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National Commission on Culture holds conference for artists and cultural professionals
National Commission on Culture holds conference for artists and cultural professionals
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National Commission on Culture holds conference for artists and cultural professionals

The National Commission on Culture (NCC) has held a conference for artists and cultural professionals in Cape Coast in the Central region.

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The event funded by the UNESCO-Aschberg Programme was attended by 75 individuals from the Central, Western North and Western Regions.

It was on the theme "Empowering artists through policy formulation and robust legal framework: An engagement with artists on inputs into cultural policy, copyright, and other relevant laws.”

The Acting Deputy Executive Director for the National Commission on Culture, Dr Richardson Commey Fio, explained that the conference aimed at empowering emerging artists and cultural professionals in Ghana by aligning their practices with Ghana's Cultural Policy.

He noted that similar conferences had already been held in Tamale for participants from the Upper East, Upper West, Savannah, North East, and Northern Regions, and in Kumasi for those from the Bono, Bono East, Ahafo, and Ashanti Regions.

The conference in Cape Coast was the third in the series, targeting coastal regions, with the final one planned for Accra to include participants from the Greater Accra, Eastern, Volta, and Oti Regions.

Dr. Fio observed that many artists in Ghana were not well-versed in the legal frameworks and policies governing the culture and creative sector in Ghana.

He emphasised the importance of educating creatives on policies such as copyright laws, intellectual property rights, and the Ghana Cultural Policy.

During the conference, a national expert for the UNESCO Aschberg Program, Mr. Benjamin Oduro Arhin, urged participants to respect every culture, stating that "each culture has unique cultural features and traditions that give identity, self-respect, and pride to the people."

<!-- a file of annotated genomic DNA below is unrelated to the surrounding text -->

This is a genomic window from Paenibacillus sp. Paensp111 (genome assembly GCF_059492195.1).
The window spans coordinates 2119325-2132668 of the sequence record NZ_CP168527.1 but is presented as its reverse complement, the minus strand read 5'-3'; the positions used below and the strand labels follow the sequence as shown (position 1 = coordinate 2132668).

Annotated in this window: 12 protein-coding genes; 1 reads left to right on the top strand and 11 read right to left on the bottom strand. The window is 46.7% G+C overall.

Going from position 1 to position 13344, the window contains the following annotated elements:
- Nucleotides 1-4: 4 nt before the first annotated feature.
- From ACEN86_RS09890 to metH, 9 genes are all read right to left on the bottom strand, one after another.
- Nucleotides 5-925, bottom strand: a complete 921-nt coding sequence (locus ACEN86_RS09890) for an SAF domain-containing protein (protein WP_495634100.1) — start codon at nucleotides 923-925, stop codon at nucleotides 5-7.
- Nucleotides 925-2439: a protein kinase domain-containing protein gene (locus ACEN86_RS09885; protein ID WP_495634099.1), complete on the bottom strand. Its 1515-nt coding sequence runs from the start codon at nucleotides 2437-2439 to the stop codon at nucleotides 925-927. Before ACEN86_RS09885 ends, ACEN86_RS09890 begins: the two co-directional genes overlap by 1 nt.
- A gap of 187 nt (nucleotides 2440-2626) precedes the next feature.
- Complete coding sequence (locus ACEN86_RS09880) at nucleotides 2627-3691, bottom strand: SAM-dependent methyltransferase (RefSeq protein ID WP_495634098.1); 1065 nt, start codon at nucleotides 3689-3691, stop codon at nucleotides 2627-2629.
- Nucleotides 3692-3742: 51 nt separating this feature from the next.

He also highlighted the importance of appreciating indigenous knowledge, which he said helped to give meaning to life and provides a sense of identity.

Mr Oduro encouraged participants to respect and appreciate Ghanaian names, music, clothing, food, and traditions.

He also mentioned that it was about time people stopped equating intelligence solely with the ability to speak English, asserting that English is merely a medium of communication like any other language.

He believed that intelligence should be measured through creativity, talent, skills, and hard work, and he emphasized the importance of knowing and valuing one's cultural roots and heritage.

 “I think that if you are smart you should be able to know who you are. The history of your people," he stated.

Intellectual property

Mr. Oduro also stressed the importance of protecting intellectual property by registering one's artistic works.

He explained that this would enable artists to defend their rights when their works are used without permission.

He advised artists to ensure that they receive proper compensation when their songs are used in advertisements or their movies and music videos are synchronized without authorization.

Mr Oduro advised artists to establish a pension scheme to ensure financial stability in their old age urging them to plan for the future to avoid financial hardship later in life.

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